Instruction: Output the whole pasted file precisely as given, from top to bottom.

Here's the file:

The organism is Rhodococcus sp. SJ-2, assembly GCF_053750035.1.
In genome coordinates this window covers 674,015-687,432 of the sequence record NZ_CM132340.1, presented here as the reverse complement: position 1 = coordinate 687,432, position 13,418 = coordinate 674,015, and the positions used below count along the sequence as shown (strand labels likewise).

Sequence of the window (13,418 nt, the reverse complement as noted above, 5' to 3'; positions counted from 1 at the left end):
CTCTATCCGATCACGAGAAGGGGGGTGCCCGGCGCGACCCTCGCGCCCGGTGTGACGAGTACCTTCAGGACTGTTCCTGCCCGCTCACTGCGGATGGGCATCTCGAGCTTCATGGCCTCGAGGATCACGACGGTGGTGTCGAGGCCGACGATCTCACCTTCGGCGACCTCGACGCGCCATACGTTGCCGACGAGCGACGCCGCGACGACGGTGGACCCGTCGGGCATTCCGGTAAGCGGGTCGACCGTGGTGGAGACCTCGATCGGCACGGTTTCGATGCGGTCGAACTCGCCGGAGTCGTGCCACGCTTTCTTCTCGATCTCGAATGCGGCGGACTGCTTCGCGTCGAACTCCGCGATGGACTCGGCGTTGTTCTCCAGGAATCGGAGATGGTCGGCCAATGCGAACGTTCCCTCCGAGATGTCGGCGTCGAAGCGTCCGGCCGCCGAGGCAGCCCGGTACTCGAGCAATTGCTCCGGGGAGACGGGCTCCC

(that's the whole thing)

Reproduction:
The organism is Rhodococcus sp. SJ-2, assembly GCF_053750035.1.
In genome coordinates this window covers 674,015-687,432 of the sequence record NZ_CM132340.1, presented here as the reverse complement: position 1 = coordinate 687,432, position 13,418 = coordinate 674,015, and the positions used below count along the sequence as shown (strand labels likewise).

Sequence of the window (13,418 nt, the reverse complement as noted above, 5' to 3'; positions counted from 1 at the left end):
CTCTATCCGATCACGAGAAGGGGGGTGCCCGGCGCGACCCTCGCGCCCGGTGTGACGAGTACCTTCAGGACTGTTCCTGCCCGCTCACTGCGGATGGGCATCTCGAGCTTCATGGCCTCGAGGATCACGACGGTGGTGTCGAGGCCGACGATCTCACCTTCGGCGACCTCGACGCGCCATACGTTGCCGACGAGCGACGCCGCGACGACGGTGGACCCGTCGGGCATTCCGGTAAGCGGGTCGACCGTGGTGGAGACCTCGATCGGCACGGTTTCGATGCGGTCGAACTCGCCGGAGTCGTGCCACGCTTTCTTCTCGATCTCGAATGCGGCGGACTGCTTCGCGTCGAACTCCGCGATGGACTCGGCGTTGTTCTCCAGGAATCGGAGATGGTCGGCCAATGCGAACGTTCCCTCCGAGATGTCGGCGTCGAAGCGTCCGGCCGCCGAGGCAGCCCGGTACTCGAGCAATTGCTCCGGGGAGACGGGCTCCC